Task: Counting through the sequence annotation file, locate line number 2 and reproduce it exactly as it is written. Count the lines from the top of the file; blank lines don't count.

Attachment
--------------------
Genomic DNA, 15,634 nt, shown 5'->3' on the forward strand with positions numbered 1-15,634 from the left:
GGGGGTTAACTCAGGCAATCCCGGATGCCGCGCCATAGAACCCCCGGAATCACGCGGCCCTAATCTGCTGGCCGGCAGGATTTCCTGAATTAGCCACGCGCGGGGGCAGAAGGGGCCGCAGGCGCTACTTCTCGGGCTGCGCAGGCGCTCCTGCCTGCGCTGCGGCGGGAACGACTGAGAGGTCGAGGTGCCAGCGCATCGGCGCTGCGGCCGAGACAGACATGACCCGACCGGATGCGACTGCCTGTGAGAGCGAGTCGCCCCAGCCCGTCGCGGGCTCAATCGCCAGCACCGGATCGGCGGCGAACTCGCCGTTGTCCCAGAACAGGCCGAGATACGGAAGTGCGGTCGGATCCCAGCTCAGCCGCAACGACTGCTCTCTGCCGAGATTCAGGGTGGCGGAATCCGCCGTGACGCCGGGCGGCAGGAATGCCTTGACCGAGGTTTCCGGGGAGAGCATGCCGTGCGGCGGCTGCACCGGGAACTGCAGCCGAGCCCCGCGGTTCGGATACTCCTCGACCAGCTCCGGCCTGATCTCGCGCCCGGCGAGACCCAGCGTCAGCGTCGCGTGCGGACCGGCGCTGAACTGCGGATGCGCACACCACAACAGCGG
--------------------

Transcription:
GGGGGTTAACTCAGGCAATCCCGGATGCCGCGCCATAGAACCCCCGGAATCACGCGGCCCTAATCTGCTGGCCGGCAGGATTTCCTGAATTAGCCACGCGCGGGGGCAGAAGGGGCCGCAGGCGCTACTTCTCGGGCTGCGCAGGCGCTCCTGCCTGCGCTGCGGCGGGAACGACTGAGAGGTCGAGGTGCCAGCGCATCGGCGCTGCGGCCGAGACAGACATGACCCGACCGGATGCGACTGCCTGTGAGAGCGAGTCGCCCCAGCCCGTCGCGGGCTCAATCGCCAGCACCGGATCGGCGGCGAACTCGCCGTTGTCCCAGAACAGGCCGAGATACGGAAGTGCGGTCGGATCCCAGCTCAGCCGCAACGACTGCTCTCTGCCGAGATTCAGGGTGGCGGAATCCGCCGTGACGCCGGGCGGCAGGAATGCCTTGACCGAGGTTTCCGGGGAGAGCATGCCGTGCGGCGGCTGCACCGGGAACTGCAGCCGAGCCCCGCGGTTCGGATACTCCTCGACCAGCTCCGGCCTGATCTCGCGCCCGGCGAGACCCAGCGTCAGCGTCGCGTGCGGACCGGCGCTGAACTGCGGATGCGCACACCACAACAGCGG